Measure the bubble bath (or bath gel) and add to the bowl with the gelatin.

Next stir in the food coloring; we used 20-30 drops.  It was so fun for S not to have to stop after 2-3 drops! Then add the salt.

Pour the mixture into the mold.  As I said, we used this bread pan, but I wish that we had a glass dish — it would have been cooler to see the dinosaurs through the sides.

Then send your dinosaurs in for a swim!  In order to cut the soap bars out later, you’ll want to try to arrange the dinosaurs so they’re not too close.

Place your dinosaur-gelatin-soap in the fridge for about an hour (it will harden just like real Jell-O!)

 

You can cut it out your soap with a butter knife (or a cookie cutter if you want to get fancy.)

Of course if it’s not dinosaur month at your house, you can feel free to suspend any creatures you’d like in your soap!  I can imagine bugs, butterflies or fairies would be fun too.

 

Ice Excavation

On a trip to Michael’s a few months ago, my son talked me into this $5 set of Dinosaur skulls.  We played with them at the beach this summer, pretending to be paleontologists digging up fossils in the sand.  I rediscovered them again this week as I was doing our quarterly playroom purge, and as we head into winter, I thought it would be fun to move our fossil excavation to the Ice Caps (well, sort of – we are in Northern California, so the Ice Age does feel very far away.)

To get us set up, I filled Dixie cups with water and dropped the dinosaur skulls in.  Two of them I stuck right into the freezer; the other two I tried filling first with a bit of water (1/4″ or so), freezing for 30 minutes, and then adding the dino skulls and more water — so we’d have a thicker layer of ice on top of the skulls.  To be honest, it didn’t seem to make a huge difference in the outcome, so I’d say you could go either way.

After 24 hrs in the freezer, we popped them right out of the Dixie Cups.  I placed them on top of a paper towel on a baking sheet, to contain the melting ice.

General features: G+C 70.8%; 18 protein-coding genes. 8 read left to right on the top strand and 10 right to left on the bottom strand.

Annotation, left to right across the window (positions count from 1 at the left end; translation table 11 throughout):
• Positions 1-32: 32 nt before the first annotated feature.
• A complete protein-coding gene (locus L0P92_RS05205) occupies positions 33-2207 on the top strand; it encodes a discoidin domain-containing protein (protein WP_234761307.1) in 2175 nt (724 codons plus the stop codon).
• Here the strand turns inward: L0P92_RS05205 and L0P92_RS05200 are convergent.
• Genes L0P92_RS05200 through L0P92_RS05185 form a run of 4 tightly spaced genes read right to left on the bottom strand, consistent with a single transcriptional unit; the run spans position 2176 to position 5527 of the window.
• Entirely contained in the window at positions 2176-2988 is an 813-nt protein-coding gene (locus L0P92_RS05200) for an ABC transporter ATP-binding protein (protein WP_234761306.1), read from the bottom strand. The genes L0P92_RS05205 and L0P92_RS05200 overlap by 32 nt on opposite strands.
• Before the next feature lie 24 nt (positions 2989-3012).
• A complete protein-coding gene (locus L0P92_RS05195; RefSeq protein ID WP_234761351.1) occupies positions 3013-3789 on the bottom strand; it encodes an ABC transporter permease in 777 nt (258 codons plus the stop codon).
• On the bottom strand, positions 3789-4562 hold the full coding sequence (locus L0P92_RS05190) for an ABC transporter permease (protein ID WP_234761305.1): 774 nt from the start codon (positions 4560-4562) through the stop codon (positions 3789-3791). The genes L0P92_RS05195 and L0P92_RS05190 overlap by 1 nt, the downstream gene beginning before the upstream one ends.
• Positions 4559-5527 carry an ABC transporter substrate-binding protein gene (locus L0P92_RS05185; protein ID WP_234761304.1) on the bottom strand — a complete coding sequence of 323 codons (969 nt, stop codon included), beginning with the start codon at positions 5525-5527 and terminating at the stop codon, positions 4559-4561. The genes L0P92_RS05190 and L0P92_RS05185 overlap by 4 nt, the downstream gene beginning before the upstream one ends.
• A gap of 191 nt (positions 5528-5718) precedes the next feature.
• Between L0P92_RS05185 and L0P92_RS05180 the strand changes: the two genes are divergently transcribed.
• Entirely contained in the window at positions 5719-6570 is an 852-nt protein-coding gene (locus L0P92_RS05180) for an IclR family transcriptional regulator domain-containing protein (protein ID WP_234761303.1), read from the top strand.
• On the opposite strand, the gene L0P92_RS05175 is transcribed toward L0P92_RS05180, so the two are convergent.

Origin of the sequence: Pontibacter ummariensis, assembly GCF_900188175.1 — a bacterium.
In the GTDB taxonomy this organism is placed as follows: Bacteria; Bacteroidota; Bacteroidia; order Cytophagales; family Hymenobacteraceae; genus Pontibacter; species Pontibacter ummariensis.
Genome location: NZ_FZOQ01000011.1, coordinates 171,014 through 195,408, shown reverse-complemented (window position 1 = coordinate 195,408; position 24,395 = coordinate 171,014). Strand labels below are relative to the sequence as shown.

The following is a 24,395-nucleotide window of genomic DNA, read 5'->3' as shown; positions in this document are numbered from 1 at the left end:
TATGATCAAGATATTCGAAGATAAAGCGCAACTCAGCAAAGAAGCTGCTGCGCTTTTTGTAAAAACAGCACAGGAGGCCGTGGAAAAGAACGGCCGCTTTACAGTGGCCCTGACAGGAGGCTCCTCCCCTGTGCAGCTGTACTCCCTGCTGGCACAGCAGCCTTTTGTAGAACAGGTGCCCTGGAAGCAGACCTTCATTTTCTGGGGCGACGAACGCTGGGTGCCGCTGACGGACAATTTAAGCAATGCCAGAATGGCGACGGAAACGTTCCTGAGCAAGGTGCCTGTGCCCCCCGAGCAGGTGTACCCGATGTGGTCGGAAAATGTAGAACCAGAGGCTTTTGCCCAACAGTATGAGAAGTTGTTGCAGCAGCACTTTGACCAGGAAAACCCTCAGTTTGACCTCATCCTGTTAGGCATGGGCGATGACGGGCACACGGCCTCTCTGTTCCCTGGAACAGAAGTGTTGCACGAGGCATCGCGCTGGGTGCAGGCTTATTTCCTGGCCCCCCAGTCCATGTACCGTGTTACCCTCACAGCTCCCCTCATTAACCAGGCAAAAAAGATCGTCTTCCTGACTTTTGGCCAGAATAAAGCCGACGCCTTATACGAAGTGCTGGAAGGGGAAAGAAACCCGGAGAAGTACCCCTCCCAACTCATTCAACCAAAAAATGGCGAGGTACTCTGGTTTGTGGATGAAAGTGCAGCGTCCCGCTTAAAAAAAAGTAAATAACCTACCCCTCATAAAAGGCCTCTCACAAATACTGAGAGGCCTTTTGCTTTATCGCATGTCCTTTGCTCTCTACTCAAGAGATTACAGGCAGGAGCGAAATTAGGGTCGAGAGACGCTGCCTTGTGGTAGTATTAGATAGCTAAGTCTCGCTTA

S & I discussed what tools a paleontologist would use to excavate fossils from ice, and what ones she might need.  We decided on a (kid) knife, a pumpkin carver, and hot water.  She started out using a straw to drop the water on the ice (a pipette or water dropper would be even better, if you have one)…

…but decided that was too slow, so moved on to using a teaspoon to speed things up a bit.

 

After 10 minutes or so, we started to see some results!  She was very excited to see the fossils starting to emerge…

At this point, S decided it was time to move to the Big Gun, so she grabbed the little pumpkin carving tool left over from Halloween (I watched her to make sure she was good to handle this on her own.)  (Can you tell that she’s a Biter, not a Licker, with her lollipops??)

 

She continued until she had almost completely freed the fossil from the ice / it had melted into the baking pan.  She was so proud of her paleontology skills!

Bonus fun: we repeated this again with the other two Dixie cups when big brother H got home from school, and discovered that a baking sheet + a little water + a frozen puck = a great mini hockey game!